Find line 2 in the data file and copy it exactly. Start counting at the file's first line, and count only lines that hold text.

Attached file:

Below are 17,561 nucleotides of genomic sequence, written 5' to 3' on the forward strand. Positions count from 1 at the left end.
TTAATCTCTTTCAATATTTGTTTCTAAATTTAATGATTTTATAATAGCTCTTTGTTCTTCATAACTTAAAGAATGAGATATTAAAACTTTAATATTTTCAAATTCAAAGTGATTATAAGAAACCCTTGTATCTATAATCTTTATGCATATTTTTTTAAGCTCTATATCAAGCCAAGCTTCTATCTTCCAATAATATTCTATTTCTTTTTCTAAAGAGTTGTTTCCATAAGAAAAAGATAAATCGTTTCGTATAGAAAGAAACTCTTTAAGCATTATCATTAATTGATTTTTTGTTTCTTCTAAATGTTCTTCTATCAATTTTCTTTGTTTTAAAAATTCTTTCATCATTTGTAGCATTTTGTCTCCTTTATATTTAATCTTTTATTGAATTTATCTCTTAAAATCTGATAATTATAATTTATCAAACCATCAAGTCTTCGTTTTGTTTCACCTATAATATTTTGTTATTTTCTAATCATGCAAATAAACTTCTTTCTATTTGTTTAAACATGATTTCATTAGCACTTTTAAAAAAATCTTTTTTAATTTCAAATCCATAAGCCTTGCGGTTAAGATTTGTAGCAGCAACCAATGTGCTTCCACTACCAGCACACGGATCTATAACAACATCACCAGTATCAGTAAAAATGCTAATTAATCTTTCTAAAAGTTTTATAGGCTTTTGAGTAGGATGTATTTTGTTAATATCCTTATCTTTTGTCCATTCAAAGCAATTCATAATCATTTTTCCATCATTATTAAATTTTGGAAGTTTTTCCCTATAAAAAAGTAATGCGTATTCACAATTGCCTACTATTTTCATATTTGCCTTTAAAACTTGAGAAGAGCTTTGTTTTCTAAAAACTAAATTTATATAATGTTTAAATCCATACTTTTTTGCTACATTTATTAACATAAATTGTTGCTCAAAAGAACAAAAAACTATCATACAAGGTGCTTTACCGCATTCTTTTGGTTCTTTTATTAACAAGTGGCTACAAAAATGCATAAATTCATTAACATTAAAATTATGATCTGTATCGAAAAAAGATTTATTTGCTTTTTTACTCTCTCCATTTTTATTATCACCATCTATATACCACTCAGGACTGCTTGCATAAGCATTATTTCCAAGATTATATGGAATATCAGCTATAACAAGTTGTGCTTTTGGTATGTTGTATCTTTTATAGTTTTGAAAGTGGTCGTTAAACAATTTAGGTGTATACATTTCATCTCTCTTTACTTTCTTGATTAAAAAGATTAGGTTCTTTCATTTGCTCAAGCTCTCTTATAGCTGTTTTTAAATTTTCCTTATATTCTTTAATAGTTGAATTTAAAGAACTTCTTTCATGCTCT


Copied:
TTAATCTCTTTCAATATTTGTTTCTAAATTTAATGATTTTATAATAGCTCTTTGTTCTTCATAACTTAAAGAATGAGATATTAAAACTTTAATATTTTCAAATTCAAAGTGATTATAAGAAACCCTTGTATCTATAATCTTTATGCATATTTTTTTAAGCTCTATATCAAGCCAAGCTTCTATCTTCCAATAATATTCTATTTCTTTTTCTAAAGAGTTGTTTCCATAAGAAAAAGATAAATCGTTTCGTATAGAAAGAAACTCTTTAAGCATTATCATTAATTGATTTTTTGTTTCTTCTAAATGTTCTTCTATCAATTTTCTTTGTTTTAAAAATTCTTTCATCATTTGTAGCATTTTGTCTCCTTTATATTTAATCTTTTATTGAATTTATCTCTTAAAATCTGATAATTATAATTTATCAAACCATCAAGTCTTCGTTTTGTTTCACCTATAATATTTTGTTATTTTCTAATCATGCAAATAAACTTCTTTCTATTTGTTTAAACATGATTTCATTAGCACTTTTAAAAAAATCTTTTTTAATTTCAAATCCATAAGCCTTGCGGTTAAGATTTGTAGCAGCAACCAATGTGCTTCCACTACCAGCACACGGATCTATAACAACATCACCAGTATCAGTAAAAATGCTAATTAATCTTTCTAAAAGTTTTATAGGCTTTTGAGTAGGATGTATTTTGTTAATATCCTTATCTTTTGTCCATTCAAAGCAATTCATAATCATTTTTCCATCATTATTAAATTTTGGAAGTTTTTCCCTATAAAAAAGTAATGCGTATTCACAATTGCCTACTATTTTCATATTTGCCTTTAAAACTTGAGAAGAGCTTTGTTTTCTAAAAACTAAATTTATATAATGTTTAAATCCATACTTTTTTGCTACATTTATTAACATAAATTGTTGCTCAAAAGAACAAAAAACTATCATACAAGGTGCTTTACCGCATTCTTTTGGTTCTTTTATTAACAAGTGGCTACAAAAATGCATAAATTCATTAACATTAAAATTATGATCTGTATCGAAAAAAGATTTATTTGCTTTTTTACTCTCTCCATTTTTATTATCACCATCTATATACCACTCAGGACTGCTTGCATAAGCATTATTTCCAAGATTATATGGAATATCAGCTATAACAAGTTGTGCTTTTGGTATGTTGTATCTTTTATAGTTTTGAAAGTGGTCGTTAAACAATTTAGGTGTATACATTTCATCTCTCTTTACTTTCTTGATTAAAAAGATTAGGTTCTTTCATTTGCTCAAGCTCTCTTATAGCTGTTTTTAAATTTTCCTTATATTCTTTAATAGTTGAATTTAAAGAACTTCTTTCATGCTCT